Gabor Kandel, MD
Potential Conflicts of Interest: None disclosed.
Kandel G.; Upper Endoscopy for Gastroesophageal Reflux Disease. Ann Intern Med. 2013;158:502-503. doi: 10.7326/0003-4819-158-6-201303190-00022
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Published: Ann Intern Med. 2013;158(6):502-503.
TO THE EDITOR:
Shaheen and colleagues (1) thoughtfully illuminate a perplexing problem. However, I believe that 2 further indications for upper endoscopy to evaluate gastroesophageal reflux should be considered.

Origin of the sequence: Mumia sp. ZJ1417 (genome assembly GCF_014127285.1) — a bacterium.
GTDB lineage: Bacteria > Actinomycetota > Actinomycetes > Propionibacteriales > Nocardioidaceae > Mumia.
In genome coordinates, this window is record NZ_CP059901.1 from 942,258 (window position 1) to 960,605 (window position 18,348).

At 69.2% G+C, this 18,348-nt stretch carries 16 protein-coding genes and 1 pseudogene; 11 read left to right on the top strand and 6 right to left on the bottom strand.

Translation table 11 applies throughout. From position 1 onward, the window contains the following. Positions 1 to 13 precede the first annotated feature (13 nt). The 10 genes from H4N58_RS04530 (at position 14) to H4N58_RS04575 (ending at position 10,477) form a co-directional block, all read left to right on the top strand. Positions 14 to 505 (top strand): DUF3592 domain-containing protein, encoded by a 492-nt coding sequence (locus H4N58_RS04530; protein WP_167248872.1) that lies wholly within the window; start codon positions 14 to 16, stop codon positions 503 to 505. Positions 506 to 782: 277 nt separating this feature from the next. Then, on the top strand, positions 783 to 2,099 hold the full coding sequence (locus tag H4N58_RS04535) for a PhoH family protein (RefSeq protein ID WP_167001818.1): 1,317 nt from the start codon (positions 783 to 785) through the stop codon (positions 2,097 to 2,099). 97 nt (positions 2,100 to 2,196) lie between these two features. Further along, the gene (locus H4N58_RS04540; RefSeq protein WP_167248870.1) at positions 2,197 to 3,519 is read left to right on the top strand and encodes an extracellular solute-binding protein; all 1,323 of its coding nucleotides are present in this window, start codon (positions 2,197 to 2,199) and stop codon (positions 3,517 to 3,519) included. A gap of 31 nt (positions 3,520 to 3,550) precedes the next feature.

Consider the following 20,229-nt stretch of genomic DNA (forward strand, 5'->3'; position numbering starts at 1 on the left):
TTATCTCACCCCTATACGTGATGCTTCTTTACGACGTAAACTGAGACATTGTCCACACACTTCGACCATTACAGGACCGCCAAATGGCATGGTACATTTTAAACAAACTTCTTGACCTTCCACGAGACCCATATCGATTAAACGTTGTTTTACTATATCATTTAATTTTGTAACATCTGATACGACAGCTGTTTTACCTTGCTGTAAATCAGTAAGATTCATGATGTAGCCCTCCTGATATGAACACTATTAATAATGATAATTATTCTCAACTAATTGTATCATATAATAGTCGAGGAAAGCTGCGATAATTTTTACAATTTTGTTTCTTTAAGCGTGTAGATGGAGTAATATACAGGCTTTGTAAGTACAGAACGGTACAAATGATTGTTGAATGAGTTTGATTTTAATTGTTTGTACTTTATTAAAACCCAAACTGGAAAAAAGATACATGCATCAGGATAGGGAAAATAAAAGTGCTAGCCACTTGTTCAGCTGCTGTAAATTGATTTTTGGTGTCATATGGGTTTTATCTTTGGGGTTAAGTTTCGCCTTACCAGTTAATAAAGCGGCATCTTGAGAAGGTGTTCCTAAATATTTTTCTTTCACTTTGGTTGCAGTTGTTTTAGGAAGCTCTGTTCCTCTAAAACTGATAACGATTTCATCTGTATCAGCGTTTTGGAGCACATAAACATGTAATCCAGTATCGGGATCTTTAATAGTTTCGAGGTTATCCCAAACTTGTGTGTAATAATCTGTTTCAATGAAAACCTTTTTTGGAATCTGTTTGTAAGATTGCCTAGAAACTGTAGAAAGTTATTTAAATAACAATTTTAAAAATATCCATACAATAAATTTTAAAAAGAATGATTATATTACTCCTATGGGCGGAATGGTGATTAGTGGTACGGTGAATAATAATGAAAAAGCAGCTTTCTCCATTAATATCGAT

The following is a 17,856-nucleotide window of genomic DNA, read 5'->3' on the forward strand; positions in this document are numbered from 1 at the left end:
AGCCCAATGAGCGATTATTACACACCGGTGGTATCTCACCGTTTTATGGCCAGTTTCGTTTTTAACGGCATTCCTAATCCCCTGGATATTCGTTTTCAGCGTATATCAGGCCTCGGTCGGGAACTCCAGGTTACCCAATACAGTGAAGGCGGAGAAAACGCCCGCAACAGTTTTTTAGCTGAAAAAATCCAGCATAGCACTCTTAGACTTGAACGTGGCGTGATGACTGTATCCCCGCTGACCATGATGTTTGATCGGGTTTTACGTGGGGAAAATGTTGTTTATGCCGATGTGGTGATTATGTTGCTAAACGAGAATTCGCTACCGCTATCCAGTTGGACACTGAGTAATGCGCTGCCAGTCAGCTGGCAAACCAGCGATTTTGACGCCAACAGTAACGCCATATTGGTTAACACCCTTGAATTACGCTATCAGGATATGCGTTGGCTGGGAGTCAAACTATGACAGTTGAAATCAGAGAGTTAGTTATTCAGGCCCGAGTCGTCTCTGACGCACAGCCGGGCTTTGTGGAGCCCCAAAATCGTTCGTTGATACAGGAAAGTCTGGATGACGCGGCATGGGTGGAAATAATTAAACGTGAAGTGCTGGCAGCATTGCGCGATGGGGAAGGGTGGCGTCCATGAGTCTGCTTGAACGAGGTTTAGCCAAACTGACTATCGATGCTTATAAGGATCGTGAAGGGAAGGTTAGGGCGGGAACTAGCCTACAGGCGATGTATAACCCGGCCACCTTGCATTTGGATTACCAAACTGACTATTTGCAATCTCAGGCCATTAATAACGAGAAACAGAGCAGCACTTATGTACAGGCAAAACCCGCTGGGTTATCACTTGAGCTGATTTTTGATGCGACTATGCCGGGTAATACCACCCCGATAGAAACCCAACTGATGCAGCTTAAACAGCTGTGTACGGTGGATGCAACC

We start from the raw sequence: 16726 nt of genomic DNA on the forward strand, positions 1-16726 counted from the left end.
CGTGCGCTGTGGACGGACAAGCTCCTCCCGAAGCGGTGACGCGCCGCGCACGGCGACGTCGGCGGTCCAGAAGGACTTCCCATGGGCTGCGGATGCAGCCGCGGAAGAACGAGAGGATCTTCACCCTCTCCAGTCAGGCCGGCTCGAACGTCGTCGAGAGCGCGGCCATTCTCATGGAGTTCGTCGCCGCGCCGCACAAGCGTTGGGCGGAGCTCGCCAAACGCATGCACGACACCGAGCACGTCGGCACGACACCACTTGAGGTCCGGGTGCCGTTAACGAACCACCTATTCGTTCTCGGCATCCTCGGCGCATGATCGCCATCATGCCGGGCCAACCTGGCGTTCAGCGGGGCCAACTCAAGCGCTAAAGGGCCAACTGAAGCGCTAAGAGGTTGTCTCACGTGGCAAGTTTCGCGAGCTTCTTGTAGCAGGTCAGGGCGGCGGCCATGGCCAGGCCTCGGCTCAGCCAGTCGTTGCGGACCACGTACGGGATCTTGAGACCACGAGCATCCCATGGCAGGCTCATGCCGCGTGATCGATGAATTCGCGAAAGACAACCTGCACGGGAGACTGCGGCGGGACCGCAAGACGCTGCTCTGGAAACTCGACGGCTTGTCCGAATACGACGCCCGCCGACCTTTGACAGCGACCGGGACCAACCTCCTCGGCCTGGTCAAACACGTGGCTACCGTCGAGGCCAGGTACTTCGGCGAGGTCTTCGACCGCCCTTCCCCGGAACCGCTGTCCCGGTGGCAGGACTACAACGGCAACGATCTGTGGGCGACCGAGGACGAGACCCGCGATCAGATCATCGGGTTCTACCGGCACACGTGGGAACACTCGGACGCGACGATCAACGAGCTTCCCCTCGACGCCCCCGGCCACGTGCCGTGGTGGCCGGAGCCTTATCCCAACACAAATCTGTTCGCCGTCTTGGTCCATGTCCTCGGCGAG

First, upper endoscopy may be more reassuring and more cost-effective for patients worried about cancer than explanation alone. In a study of gastric acid suppressants versus immediate gastroscopy for dyspepsia, Bytzer and colleagues (2) found that the group assigned to endoscopy was not only more satisfied with medical care but also had lower health care costs, in part because of decreased drug costs, sick days, and physician follow-ups presumably from the reassurance provided by a normal gastroscopy. Discussion, reassurance, and support without endoscopy ring hollow in light of articles showing an increased incidence of cancer in reflux, even without Barrett esophagus (3), and the rarity of curing cancer once alarm symptoms have developed. Esophageal cancer may not even be that rare in younger persons: Our center has reported 29 cases of Barrett esophagus with early esophageal cancer or high-grade dysplasia in patients younger than 55 years collected from the province of Ontario alone over 9 years without even delving into surgical files (4). As further justification, I refer to a survey of 1040 upper endoscopies done to investigate dyspepsia presenting to primary care physicians (5), the very group to which Shaheen and colleagues' guidelines are directed. The study found 2 potentially curable cases of cancer; neither had alarm symptoms, but no cancer was found in the 29 cases that did.
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